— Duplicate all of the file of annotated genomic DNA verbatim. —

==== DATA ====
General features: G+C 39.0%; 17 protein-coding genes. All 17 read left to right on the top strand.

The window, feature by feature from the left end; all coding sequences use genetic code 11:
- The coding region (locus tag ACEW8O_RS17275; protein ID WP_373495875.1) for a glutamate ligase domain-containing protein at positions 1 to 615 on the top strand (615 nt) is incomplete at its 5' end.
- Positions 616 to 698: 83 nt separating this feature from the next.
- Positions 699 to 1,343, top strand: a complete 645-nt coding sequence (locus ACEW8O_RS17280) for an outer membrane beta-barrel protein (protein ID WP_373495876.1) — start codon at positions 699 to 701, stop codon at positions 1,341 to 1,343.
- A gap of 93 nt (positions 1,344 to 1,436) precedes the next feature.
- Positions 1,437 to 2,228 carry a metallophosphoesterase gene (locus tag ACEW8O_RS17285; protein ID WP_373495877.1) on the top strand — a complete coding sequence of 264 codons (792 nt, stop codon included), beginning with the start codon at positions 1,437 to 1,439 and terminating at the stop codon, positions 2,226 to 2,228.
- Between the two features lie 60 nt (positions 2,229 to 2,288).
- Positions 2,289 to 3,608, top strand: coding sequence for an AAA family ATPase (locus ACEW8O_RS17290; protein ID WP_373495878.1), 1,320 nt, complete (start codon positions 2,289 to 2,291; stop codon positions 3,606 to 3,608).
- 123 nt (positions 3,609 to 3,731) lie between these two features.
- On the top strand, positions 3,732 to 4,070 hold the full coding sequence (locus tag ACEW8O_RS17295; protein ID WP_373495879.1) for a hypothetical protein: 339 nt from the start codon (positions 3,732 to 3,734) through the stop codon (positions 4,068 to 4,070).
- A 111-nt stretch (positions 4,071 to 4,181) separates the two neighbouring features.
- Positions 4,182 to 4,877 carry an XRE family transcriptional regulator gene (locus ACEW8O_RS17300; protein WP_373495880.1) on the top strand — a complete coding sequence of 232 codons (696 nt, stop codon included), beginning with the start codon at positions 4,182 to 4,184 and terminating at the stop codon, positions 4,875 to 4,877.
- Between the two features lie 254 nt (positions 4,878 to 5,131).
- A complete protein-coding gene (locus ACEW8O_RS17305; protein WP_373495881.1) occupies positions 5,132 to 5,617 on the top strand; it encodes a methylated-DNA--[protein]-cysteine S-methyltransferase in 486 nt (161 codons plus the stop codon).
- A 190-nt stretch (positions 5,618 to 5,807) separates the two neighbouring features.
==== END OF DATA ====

General features: G+C 39.0%; 17 protein-coding genes. All 17 read left to right on the top strand.

The window, feature by feature from the left end; all coding sequences use genetic code 11:
- The coding region (locus tag ACEW8O_RS17275; protein ID WP_373495875.1) for a glutamate ligase domain-containing protein at positions 1 to 615 on the top strand (615 nt) is incomplete at its 5' end.
- Positions 616 to 698: 83 nt separating this feature from the next.
- Positions 699 to 1,343, top strand: a complete 645-nt coding sequence (locus ACEW8O_RS17280) for an outer membrane beta-barrel protein (protein ID WP_373495876.1) — start codon at positions 699 to 701, stop codon at positions 1,341 to 1,343.
- A gap of 93 nt (positions 1,344 to 1,436) precedes the next feature.
- Positions 1,437 to 2,228 carry a metallophosphoesterase gene (locus tag ACEW8O_RS17285; protein ID WP_373495877.1) on the top strand — a complete coding sequence of 264 codons (792 nt, stop codon included), beginning with the start codon at positions 1,437 to 1,439 and terminating at the stop codon, positions 2,226 to 2,228.
- Between the two features lie 60 nt (positions 2,229 to 2,288).
- Positions 2,289 to 3,608, top strand: coding sequence for an AAA family ATPase (locus ACEW8O_RS17290; protein ID WP_373495878.1), 1,320 nt, complete (start codon positions 2,289 to 2,291; stop codon positions 3,606 to 3,608).
- 123 nt (positions 3,609 to 3,731) lie between these two features.
- On the top strand, positions 3,732 to 4,070 hold the full coding sequence (locus tag ACEW8O_RS17295; protein ID WP_373495879.1) for a hypothetical protein: 339 nt from the start codon (positions 3,732 to 3,734) through the stop codon (positions 4,068 to 4,070).
- A 111-nt stretch (positions 4,071 to 4,181) separates the two neighbouring features.
- Positions 4,182 to 4,877 carry an XRE family transcriptional regulator gene (locus ACEW8O_RS17300; protein WP_373495880.1) on the top strand — a complete coding sequence of 232 codons (696 nt, stop codon included), beginning with the start codon at positions 4,182 to 4,184 and terminating at the stop codon, positions 4,875 to 4,877.
- Between the two features lie 254 nt (positions 4,878 to 5,131).
- A complete protein-coding gene (locus ACEW8O_RS17305; protein WP_373495881.1) occupies positions 5,132 to 5,617 on the top strand; it encodes a methylated-DNA--[protein]-cysteine S-methyltransferase in 486 nt (161 codons plus the stop codon).
- A 190-nt stretch (positions 5,618 to 5,807) separates the two neighbouring features.